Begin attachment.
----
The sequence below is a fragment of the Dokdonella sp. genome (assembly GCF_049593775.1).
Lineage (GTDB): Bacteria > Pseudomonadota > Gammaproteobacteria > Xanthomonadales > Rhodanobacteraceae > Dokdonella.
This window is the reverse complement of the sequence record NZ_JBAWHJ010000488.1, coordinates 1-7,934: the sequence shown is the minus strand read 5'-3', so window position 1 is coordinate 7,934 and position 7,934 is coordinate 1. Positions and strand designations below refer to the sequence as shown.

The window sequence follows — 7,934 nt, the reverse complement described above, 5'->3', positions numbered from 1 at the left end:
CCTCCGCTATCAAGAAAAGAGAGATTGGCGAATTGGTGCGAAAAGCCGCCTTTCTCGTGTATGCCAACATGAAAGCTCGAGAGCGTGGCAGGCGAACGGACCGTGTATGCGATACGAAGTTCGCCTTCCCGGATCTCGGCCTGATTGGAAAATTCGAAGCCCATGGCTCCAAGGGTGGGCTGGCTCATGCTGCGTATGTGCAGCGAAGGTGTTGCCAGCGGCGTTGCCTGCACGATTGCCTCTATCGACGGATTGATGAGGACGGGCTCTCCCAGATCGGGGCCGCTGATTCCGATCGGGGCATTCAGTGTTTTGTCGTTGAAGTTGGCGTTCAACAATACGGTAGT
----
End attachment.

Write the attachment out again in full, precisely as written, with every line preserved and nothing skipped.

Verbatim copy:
The sequence below is a fragment of the Dokdonella sp. genome (assembly GCF_049593775.1).
Lineage (GTDB): Bacteria > Pseudomonadota > Gammaproteobacteria > Xanthomonadales > Rhodanobacteraceae > Dokdonella.
This window is the reverse complement of the sequence record NZ_JBAWHJ010000488.1, coordinates 1-7,934: the sequence shown is the minus strand read 5'-3', so window position 1 is coordinate 7,934 and position 7,934 is coordinate 1. Positions and strand designations below refer to the sequence as shown.

The window sequence follows — 7,934 nt, the reverse complement described above, 5'->3', positions numbered from 1 at the left end:
CCTCCGCTATCAAGAAAAGAGAGATTGGCGAATTGGTGCGAAAAGCCGCCTTTCTCGTGTATGCCAACATGAAAGCTCGAGAGCGTGGCAGGCGAACGGACCGTGTATGCGATACGAAGTTCGCCTTCCCGGATCTCGGCCTGATTGGAAAATTCGAAGCCCATGGCTCCAAGGGTGGGCTGGCTCATGCTGCGTATGTGCAGCGAAGGTGTTGCCAGCGGCGTTGCCTGCACGATTGCCTCTATCGACGGATTGATGAGGACGGGCTCTCCCAGATCGGGGCCGCTGATTCCGATCGGGGCATTCAGTGTTTTGTCGTTGAAGTTGGCGTTCAACAATACGGTAGT